Helena Debono and Saran Davies are two friends who came together to create new and exciting music. Crossing over their love for both classical and jazz music the pair have a unique and individual sound. With Saran being classically trained at the Royal Academy of Music and Helena’s jazz training from Leeds College of Music, they are able to explore a world of music where both genres come together.
As part of our short series, we invited team member and fellow jazz artist, Esther Bennett to put five questions to some of the artists performing at this year’s EFG London Jazz Festival as part of our Women in Jazz Media event at Toulouse Lautrec. In this final part of the series, Esther talks to Helena and Saran.
From South West London comes Helena Debono, a young Jazz/Soul/Pop vocalist who has been captivating audiences with her emotional renditions of Jazz standards and her own original music since she was a teenager. Her natural, effortless vocals have already received acclaim amongst the UK Jazz scene and leaves audiences wanting to hear more. Helena became the Female vocalist for The National Youth Jazz Orchestra (NYJO), and during this time she was interviewed for BBC Radio 3 “Jazz Now”. She is now the Vocal Coach for NYJO. In the Summer of 2019 Helena was thrilled to perform with The London Gay Big Band at London Pride in Trafalgar Square. She has also performed with The Puppini Sisters.
Saran Davies has won numerous first-place awards as a soloist in many competitions and Concerto prizes for outstanding performance of the Elgar and Walton Cello Concerto. As an emerging session musician, Saran is quickly becoming successful in recording with new and upcoming artists such as SuRie (Eurovision 2018 UK representative) and successful pop band, Snowpatrol, making her debut album credit on their newly released album “Wildness”. She was thrilled to have been invited to record with world-famous artist and musician, Nile Rodgers at Abbey Road Studios. She also gained her first experience recording with the London Symphony Orchestra at Angel Studios earlier this year.
What does Jazz and being a Jazz Artist mean to you?
HD: For me, jazz is all about telling the stories and keeping the tradition of jazz going whilst remembering where jazz came from. Jazz also allows you to explore, grow and experiment with new ideas which is what I love.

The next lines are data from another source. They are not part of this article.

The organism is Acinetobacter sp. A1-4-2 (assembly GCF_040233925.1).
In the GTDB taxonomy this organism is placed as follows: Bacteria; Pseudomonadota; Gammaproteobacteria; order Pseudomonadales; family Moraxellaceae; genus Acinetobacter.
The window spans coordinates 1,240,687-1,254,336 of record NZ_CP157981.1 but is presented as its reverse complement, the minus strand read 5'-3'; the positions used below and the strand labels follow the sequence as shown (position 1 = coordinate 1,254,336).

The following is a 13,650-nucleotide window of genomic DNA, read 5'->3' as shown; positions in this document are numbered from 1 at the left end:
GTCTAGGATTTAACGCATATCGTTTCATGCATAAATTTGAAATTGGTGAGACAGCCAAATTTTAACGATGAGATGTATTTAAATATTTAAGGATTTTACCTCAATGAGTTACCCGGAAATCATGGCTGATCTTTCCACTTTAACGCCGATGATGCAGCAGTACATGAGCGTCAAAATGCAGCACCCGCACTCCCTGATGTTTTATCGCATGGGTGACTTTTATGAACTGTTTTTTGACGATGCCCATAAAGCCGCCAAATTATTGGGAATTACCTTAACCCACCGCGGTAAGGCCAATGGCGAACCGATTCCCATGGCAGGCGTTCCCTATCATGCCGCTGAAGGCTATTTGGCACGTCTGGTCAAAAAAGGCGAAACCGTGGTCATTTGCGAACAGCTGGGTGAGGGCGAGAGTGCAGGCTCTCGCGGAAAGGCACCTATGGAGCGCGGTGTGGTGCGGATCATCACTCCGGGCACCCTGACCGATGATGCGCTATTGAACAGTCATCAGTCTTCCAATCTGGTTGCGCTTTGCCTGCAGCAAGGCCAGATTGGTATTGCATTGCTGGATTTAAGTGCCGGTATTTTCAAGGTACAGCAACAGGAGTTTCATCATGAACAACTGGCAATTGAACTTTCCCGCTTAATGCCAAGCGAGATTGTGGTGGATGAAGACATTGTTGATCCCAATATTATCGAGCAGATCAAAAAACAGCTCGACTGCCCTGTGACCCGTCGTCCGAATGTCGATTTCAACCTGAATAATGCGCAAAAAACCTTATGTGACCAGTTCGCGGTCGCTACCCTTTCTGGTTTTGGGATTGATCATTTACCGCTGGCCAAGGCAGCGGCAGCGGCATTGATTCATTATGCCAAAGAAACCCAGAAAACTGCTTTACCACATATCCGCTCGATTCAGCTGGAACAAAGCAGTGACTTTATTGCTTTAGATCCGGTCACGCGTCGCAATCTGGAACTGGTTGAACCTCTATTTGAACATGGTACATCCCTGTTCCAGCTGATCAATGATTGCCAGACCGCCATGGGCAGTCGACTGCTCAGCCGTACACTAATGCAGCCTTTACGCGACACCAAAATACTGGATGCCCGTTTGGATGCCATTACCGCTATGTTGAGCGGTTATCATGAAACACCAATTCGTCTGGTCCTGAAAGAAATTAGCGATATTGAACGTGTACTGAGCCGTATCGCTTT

SD: I didn’t train in Jazz, I trained as a classical musician at the Royal Academy of Music. But I have a great love of Jazz music and artists, so to collaborate with Helena is super exciting. Working with this band of 4 exceptional jazz musicians has widened my understanding of this style of music and has inspired me to explore Jazz music and playing further.
What musical influences and experiences do you think shaped the artist you are today?
HD: For me, I am really influenced by the great American song book and artists such as Ella Fitzgerald, Sarah Vaughan etc. Some of the best experiences I have had had been working with other singers and learning from them. Finding out who they listen to and how they write music etc is so exciting.
SD: I grew up surrounded by music and the arts. Having a mother that is so passionate about theatre and music really encouraged me to explore the world of the arts from a young age. I’m not one to listen to one specific genre. My own Spotify playlists can include Brahms to Beyonce to Chet Baker to Paramore to (shamelessly) Justin Bieber. I think ALL music has influenced me and shaped the artist I am today and that’s why I love to collaborate with lots of different musicians and keep my musical experiences new, fresh and exciting.
What non-musical influences and experiences do you think shaped the artist you are today?
HD: That’s a tricky question and I can’t really put my finger on one, but I guess as you grow up you experience more in life and can bring your own stories and experiences to the lyric which makes your performance more emotive etc. I am also influenced by my friends and their situations etc.
SD: I am a passionate performer even without the cello. I have a great love for theatre, and so I think my involvement in that, from a young age has influenced my playing and continues to do so.
What do you think is important about the existence and work of Women in Jazz Media and how do you think it will affect and benefit the jazz world?
HD: I think WIJM is so important. It is absolutely vital to have groups like this championing female musicians on the scene and pushing boundaries.
SD: I think promoting Women in Music and Women in Jazz is a vital part of developing our industry. The opportunities that WIJM give to young budding female artists to showcase their talents is exactly what the industry needs.
What are you going to be performing for us on your WIJM London Jazz festival night?
HD& SD: For this event, we have been working on some of our favourite jazz tunes and also pop songs and making them our own. It has been so much fun working with voice and cello to create something new. We have a wide variety of arrangements of songs from almost ALL female artists, you can expect Olivia Rodrigo, Norah Jones, Stacey Kent, and I also give ’taking a solo’ a go in one of the tunes, so keep an ear out for that!
To find out more about Saran Davies: Website
To find out more about Helena Debono: Website
For tickets to see Saran and Helena at the EFG London Jazz Festival: Ticket Link
Last modified: November 12, 2021